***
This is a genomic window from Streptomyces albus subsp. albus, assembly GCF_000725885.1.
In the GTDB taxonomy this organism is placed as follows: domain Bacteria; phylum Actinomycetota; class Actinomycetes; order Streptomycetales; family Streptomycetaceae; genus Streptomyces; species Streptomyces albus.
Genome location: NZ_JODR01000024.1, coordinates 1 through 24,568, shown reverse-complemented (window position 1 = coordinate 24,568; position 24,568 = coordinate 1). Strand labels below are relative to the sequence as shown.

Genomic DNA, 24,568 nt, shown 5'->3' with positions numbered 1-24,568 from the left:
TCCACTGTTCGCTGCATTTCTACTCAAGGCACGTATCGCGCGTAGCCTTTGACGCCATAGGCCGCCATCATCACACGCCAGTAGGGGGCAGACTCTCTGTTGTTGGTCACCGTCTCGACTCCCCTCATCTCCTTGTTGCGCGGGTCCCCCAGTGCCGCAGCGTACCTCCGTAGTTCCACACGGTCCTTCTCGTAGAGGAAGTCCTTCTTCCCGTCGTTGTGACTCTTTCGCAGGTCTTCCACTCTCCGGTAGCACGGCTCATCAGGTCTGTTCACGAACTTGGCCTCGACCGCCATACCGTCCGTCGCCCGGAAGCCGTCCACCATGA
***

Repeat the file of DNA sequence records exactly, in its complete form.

This is a genomic window from Streptomyces albus subsp. albus, assembly GCF_000725885.1.
In the GTDB taxonomy this organism is placed as follows: domain Bacteria; phylum Actinomycetota; class Actinomycetes; order Streptomycetales; family Streptomycetaceae; genus Streptomyces; species Streptomyces albus.
Genome location: NZ_JODR01000024.1, coordinates 1 through 24,568, shown reverse-complemented (window position 1 = coordinate 24,568; position 24,568 = coordinate 1). Strand labels below are relative to the sequence as shown.

Genomic DNA, 24,568 nt, shown 5'->3' with positions numbered 1-24,568 from the left:
TCCACTGTTCGCTGCATTTCTACTCAAGGCACGTATCGCGCGTAGCCTTTGACGCCATAGGCCGCCATCATCACACGCCAGTAGGGGGCAGACTCTCTGTTGTTGGTCACCGTCTCGACTCCCCTCATCTCCTTGTTGCGCGGGTCCCCCAGTGCCGCAGCGTACCTCCGTAGTTCCACACGGTCCTTCTCGTAGAGGAAGTCCTTCTTCCCGTCGTTGTGACTCTTTCGCAGGTCTTCCACTCTCCGGTAGCACGGCTCATCAGGTCTGTTCACGAACTTGGCCTCGACCGCCATACCGTCCGTCGCCCGGAAGCCGTCCACCATGA